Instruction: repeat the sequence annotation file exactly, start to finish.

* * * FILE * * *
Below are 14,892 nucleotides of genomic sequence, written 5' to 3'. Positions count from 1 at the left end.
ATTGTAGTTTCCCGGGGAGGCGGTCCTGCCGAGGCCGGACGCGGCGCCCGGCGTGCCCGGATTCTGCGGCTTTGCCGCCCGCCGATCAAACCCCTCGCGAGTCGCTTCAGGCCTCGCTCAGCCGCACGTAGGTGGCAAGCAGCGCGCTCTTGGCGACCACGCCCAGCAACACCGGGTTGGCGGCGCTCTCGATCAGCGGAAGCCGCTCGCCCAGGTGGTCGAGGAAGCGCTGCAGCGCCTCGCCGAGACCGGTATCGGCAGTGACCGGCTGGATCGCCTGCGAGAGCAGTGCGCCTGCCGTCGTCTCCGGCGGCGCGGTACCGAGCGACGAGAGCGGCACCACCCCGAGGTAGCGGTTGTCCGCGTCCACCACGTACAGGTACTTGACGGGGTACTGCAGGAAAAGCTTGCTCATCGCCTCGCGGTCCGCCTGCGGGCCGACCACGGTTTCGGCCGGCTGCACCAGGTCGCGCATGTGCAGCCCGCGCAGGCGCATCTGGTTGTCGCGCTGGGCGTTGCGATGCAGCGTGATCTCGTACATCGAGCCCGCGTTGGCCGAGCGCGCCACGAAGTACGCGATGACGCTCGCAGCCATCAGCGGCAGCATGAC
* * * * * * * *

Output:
Below are 14,892 nucleotides of genomic sequence, written 5' to 3'. Positions count from 1 at the left end.
ATTGTAGTTTCCCGGGGAGGCGGTCCTGCCGAGGCCGGACGCGGCGCCCGGCGTGCCCGGATTCTGCGGCTTTGCCGCCCGCCGATCAAACCCCTCGCGAGTCGCTTCAGGCCTCGCTCAGCCGCACGTAGGTGGCAAGCAGCGCGCTCTTGGCGACCACGCCCAGCAACACCGGGTTGGCGGCGCTCTCGATCAGCGGAAGCCGCTCGCCCAGGTGGTCGAGGAAGCGCTGCAGCGCCTCGCCGAGACCGGTATCGGCAGTGACCGGCTGGATCGCCTGCGAGAGCAGTGCGCCTGCCGTCGTCTCCGGCGGCGCGGTACCGAGCGACGAGAGCGGCACCACCCCGAGGTAGCGGTTGTCCGCGTCCACCACGTACAGGTACTTGACGGGGTACTGCAGGAAAAGCTTGCTCATCGCCTCGCGGTCCGCCTGCGGGCCGACCACGGTTTCGGCCGGCTGCACCAGGTCGCGCATGTGCAGCCCGCGCAGGCGCATCTGGTTGTCGCGCTGGGCGTTGCGATGCAGCGTGATCTCGTACATCGAGCCCGCGTTGGCCGAGCGCGCCACGAAGTACGCGATGACGCTCGCAGCCATCAGCGGCAGCATGAC